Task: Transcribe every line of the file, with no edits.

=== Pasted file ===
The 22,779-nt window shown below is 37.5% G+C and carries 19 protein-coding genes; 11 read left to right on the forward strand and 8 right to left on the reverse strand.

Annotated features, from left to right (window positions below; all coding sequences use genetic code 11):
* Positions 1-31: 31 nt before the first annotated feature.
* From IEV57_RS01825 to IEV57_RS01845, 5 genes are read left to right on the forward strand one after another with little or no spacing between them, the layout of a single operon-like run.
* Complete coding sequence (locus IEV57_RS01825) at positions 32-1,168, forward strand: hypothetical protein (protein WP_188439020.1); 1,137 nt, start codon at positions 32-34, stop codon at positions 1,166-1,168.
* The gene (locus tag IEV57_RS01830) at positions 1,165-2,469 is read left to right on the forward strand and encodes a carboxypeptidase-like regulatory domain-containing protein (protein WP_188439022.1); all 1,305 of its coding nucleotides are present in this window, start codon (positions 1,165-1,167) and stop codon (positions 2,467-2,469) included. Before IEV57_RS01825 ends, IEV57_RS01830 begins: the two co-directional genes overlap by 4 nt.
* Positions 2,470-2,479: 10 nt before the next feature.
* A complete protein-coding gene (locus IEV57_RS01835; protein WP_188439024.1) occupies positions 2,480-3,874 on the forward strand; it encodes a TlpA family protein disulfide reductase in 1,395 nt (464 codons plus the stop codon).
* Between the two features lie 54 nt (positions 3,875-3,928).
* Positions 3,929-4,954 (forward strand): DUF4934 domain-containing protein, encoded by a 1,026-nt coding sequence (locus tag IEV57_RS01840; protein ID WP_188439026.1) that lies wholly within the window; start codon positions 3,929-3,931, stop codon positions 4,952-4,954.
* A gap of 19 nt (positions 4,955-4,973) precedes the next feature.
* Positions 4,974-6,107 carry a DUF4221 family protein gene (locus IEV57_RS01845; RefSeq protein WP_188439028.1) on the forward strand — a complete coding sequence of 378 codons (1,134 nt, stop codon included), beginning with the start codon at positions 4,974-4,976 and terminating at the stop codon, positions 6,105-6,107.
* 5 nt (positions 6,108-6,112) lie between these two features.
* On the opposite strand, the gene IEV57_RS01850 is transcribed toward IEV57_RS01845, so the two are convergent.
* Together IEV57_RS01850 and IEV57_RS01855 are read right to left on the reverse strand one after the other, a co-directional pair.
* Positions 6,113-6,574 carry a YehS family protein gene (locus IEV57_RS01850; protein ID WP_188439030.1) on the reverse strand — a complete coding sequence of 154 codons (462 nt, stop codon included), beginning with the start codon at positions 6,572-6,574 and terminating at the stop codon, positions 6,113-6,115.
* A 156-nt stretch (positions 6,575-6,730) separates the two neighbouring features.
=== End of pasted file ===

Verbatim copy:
The 22,779-nt window shown below is 37.5% G+C and carries 19 protein-coding genes; 11 read left to right on the forward strand and 8 right to left on the reverse strand.

Annotated features, from left to right (window positions below; all coding sequences use genetic code 11):
* Positions 1-31: 31 nt before the first annotated feature.
* From IEV57_RS01825 to IEV57_RS01845, 5 genes are read left to right on the forward strand one after another with little or no spacing between them, the layout of a single operon-like run.
* Complete coding sequence (locus IEV57_RS01825) at positions 32-1,168, forward strand: hypothetical protein (protein WP_188439020.1); 1,137 nt, start codon at positions 32-34, stop codon at positions 1,166-1,168.
* The gene (locus tag IEV57_RS01830) at positions 1,165-2,469 is read left to right on the forward strand and encodes a carboxypeptidase-like regulatory domain-containing protein (protein WP_188439022.1); all 1,305 of its coding nucleotides are present in this window, start codon (positions 1,165-1,167) and stop codon (positions 2,467-2,469) included. Before IEV57_RS01825 ends, IEV57_RS01830 begins: the two co-directional genes overlap by 4 nt.
* Positions 2,470-2,479: 10 nt before the next feature.
* A complete protein-coding gene (locus IEV57_RS01835; protein WP_188439024.1) occupies positions 2,480-3,874 on the forward strand; it encodes a TlpA family protein disulfide reductase in 1,395 nt (464 codons plus the stop codon).
* Between the two features lie 54 nt (positions 3,875-3,928).
* Positions 3,929-4,954 (forward strand): DUF4934 domain-containing protein, encoded by a 1,026-nt coding sequence (locus tag IEV57_RS01840; protein ID WP_188439026.1) that lies wholly within the window; start codon positions 3,929-3,931, stop codon positions 4,952-4,954.
* A gap of 19 nt (positions 4,955-4,973) precedes the next feature.
* Positions 4,974-6,107 carry a DUF4221 family protein gene (locus IEV57_RS01845; RefSeq protein WP_188439028.1) on the forward strand — a complete coding sequence of 378 codons (1,134 nt, stop codon included), beginning with the start codon at positions 4,974-4,976 and terminating at the stop codon, positions 6,105-6,107.
* 5 nt (positions 6,108-6,112) lie between these two features.
* On the opposite strand, the gene IEV57_RS01850 is transcribed toward IEV57_RS01845, so the two are convergent.
* Together IEV57_RS01850 and IEV57_RS01855 are read right to left on the reverse strand one after the other, a co-directional pair.
* Positions 6,113-6,574 carry a YehS family protein gene (locus IEV57_RS01850; protein ID WP_188439030.1) on the reverse strand — a complete coding sequence of 154 codons (462 nt, stop codon included), beginning with the start codon at positions 6,572-6,574 and terminating at the stop codon, positions 6,113-6,115.
* A 156-nt stretch (positions 6,575-6,730) separates the two neighbouring features.